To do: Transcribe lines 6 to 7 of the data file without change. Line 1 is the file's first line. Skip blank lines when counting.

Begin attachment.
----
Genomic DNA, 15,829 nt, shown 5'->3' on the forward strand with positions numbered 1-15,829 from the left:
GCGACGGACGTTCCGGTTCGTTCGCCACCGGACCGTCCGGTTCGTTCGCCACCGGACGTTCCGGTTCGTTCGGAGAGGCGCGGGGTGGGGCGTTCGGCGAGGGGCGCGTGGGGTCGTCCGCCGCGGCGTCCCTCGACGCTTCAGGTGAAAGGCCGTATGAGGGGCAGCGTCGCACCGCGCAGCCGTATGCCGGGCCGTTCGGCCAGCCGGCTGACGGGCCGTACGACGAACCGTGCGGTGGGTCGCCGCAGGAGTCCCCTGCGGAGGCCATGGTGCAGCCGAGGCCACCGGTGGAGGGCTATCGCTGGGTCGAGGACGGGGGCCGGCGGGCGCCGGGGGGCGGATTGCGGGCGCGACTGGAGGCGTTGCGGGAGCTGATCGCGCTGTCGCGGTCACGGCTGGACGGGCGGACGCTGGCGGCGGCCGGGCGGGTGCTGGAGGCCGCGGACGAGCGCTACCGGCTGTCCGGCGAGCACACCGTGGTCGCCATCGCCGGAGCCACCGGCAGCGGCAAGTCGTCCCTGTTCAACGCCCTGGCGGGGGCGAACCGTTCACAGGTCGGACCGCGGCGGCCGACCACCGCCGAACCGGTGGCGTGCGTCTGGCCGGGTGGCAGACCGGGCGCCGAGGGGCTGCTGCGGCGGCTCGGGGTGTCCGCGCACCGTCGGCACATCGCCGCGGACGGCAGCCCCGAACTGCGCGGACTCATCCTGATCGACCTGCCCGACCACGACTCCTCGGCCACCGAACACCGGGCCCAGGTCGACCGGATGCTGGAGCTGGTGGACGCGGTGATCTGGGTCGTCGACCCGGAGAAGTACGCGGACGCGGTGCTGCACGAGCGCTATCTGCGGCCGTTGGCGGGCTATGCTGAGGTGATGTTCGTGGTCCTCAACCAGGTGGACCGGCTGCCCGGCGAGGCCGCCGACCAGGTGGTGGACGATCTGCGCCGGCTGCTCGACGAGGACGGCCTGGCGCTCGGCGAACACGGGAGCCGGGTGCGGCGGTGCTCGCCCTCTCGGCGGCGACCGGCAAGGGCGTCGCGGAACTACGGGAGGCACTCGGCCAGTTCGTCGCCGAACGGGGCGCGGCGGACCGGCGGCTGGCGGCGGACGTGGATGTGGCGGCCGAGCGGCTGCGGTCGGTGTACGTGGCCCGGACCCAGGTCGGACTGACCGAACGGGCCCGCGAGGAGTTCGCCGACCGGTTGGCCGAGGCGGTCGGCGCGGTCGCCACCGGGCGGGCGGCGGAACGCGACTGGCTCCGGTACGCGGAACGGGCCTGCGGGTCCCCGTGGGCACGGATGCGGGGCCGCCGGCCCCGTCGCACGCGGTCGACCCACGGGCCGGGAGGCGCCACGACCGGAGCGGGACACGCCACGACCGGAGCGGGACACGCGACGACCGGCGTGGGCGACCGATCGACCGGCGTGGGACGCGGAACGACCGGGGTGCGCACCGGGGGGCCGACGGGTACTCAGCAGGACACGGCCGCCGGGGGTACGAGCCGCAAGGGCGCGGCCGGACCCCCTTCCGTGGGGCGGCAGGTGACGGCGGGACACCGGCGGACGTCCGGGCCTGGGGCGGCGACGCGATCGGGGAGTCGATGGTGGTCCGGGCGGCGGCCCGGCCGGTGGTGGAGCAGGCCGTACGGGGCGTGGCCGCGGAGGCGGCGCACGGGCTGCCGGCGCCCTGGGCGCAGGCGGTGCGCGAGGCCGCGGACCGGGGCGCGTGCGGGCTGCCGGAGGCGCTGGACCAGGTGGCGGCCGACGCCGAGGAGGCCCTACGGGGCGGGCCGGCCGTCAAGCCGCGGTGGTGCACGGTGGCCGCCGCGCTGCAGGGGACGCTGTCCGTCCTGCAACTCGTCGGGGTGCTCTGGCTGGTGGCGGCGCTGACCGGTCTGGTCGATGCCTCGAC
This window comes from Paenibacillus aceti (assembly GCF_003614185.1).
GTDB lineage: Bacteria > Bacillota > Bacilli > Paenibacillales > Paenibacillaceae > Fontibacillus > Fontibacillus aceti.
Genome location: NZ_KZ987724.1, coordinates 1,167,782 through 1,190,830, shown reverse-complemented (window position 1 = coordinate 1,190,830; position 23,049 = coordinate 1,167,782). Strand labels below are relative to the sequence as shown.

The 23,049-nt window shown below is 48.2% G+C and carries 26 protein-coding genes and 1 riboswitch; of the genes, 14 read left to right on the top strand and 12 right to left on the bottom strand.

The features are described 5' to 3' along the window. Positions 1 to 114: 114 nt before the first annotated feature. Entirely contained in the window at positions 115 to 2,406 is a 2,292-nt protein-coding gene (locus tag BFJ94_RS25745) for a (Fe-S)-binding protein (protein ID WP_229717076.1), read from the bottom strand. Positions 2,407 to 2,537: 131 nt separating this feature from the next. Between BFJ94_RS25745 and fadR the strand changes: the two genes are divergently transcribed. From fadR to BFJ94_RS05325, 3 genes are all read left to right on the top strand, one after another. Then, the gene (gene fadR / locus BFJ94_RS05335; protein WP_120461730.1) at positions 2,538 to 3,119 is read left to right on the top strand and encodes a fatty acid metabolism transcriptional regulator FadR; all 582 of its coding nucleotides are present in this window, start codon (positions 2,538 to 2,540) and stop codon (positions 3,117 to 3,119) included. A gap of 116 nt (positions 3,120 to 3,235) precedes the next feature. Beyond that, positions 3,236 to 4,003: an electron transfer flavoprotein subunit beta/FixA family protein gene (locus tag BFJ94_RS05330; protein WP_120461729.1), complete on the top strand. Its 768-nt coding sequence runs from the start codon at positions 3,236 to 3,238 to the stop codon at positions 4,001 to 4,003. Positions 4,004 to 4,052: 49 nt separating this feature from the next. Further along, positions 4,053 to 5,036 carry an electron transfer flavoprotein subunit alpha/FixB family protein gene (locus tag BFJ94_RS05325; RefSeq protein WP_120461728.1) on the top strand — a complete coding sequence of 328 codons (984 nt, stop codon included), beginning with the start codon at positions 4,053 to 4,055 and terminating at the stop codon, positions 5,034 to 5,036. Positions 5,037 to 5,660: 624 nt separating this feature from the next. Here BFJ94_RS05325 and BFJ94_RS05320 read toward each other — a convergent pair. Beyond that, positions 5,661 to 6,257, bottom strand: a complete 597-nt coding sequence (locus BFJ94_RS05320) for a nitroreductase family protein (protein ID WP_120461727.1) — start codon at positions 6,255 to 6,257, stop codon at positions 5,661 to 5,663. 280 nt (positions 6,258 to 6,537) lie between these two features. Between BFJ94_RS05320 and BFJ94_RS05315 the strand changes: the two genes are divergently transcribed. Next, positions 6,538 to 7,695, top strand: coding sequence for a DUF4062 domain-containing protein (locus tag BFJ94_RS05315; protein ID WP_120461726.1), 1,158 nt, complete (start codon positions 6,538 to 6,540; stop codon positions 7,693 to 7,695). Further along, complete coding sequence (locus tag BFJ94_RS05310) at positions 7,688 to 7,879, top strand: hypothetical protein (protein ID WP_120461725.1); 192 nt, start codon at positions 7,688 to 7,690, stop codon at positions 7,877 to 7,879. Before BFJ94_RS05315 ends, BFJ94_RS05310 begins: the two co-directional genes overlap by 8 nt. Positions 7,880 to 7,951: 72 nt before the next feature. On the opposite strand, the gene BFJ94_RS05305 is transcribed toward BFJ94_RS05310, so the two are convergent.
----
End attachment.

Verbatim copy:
The 23,049-nt window shown below is 48.2% G+C and carries 26 protein-coding genes and 1 riboswitch; of the genes, 14 read left to right on the top strand and 12 right to left on the bottom strand.

The features are described 5' to 3' along the window. Positions 1 to 114: 114 nt before the first annotated feature. Entirely contained in the window at positions 115 to 2,406 is a 2,292-nt protein-coding gene (locus tag BFJ94_RS25745) for a (Fe-S)-binding protein (protein ID WP_229717076.1), read from the bottom strand. Positions 2,407 to 2,537: 131 nt separating this feature from the next. Between BFJ94_RS25745 and fadR the strand changes: the two genes are divergently transcribed. From fadR to BFJ94_RS05325, 3 genes are all read left to right on the top strand, one after another. Then, the gene (gene fadR / locus BFJ94_RS05335; protein WP_120461730.1) at positions 2,538 to 3,119 is read left to right on the top strand and encodes a fatty acid metabolism transcriptional regulator FadR; all 582 of its coding nucleotides are present in this window, start codon (positions 2,538 to 2,540) and stop codon (positions 3,117 to 3,119) included. A gap of 116 nt (positions 3,120 to 3,235) precedes the next feature. Beyond that, positions 3,236 to 4,003: an electron transfer flavoprotein subunit beta/FixA family protein gene (locus tag BFJ94_RS05330; protein WP_120461729.1), complete on the top strand. Its 768-nt coding sequence runs from the start codon at positions 3,236 to 3,238 to the stop codon at positions 4,001 to 4,003. Positions 4,004 to 4,052: 49 nt separating this feature from the next. Further along, positions 4,053 to 5,036 carry an electron transfer flavoprotein subunit alpha/FixB family protein gene (locus tag BFJ94_RS05325; RefSeq protein WP_120461728.1) on the top strand — a complete coding sequence of 328 codons (984 nt, stop codon included), beginning with the start codon at positions 4,053 to 4,055 and terminating at the stop codon, positions 5,034 to 5,036. Positions 5,037 to 5,660: 624 nt separating this feature from the next. Here BFJ94_RS05325 and BFJ94_RS05320 read toward each other — a convergent pair. Beyond that, positions 5,661 to 6,257, bottom strand: a complete 597-nt coding sequence (locus BFJ94_RS05320) for a nitroreductase family protein (protein ID WP_120461727.1) — start codon at positions 6,255 to 6,257, stop codon at positions 5,661 to 5,663. 280 nt (positions 6,258 to 6,537) lie between these two features. Between BFJ94_RS05320 and BFJ94_RS05315 the strand changes: the two genes are divergently transcribed. Next, positions 6,538 to 7,695, top strand: coding sequence for a DUF4062 domain-containing protein (locus tag BFJ94_RS05315; protein ID WP_120461726.1), 1,158 nt, complete (start codon positions 6,538 to 6,540; stop codon positions 7,693 to 7,695). Further along, complete coding sequence (locus tag BFJ94_RS05310) at positions 7,688 to 7,879, top strand: hypothetical protein (protein ID WP_120461725.1); 192 nt, start codon at positions 7,688 to 7,690, stop codon at positions 7,877 to 7,879. Before BFJ94_RS05315 ends, BFJ94_RS05310 begins: the two co-directional genes overlap by 8 nt. Positions 7,880 to 7,951: 72 nt before the next feature. On the opposite strand, the gene BFJ94_RS05305 is transcribed toward BFJ94_RS05310, so the two are convergent.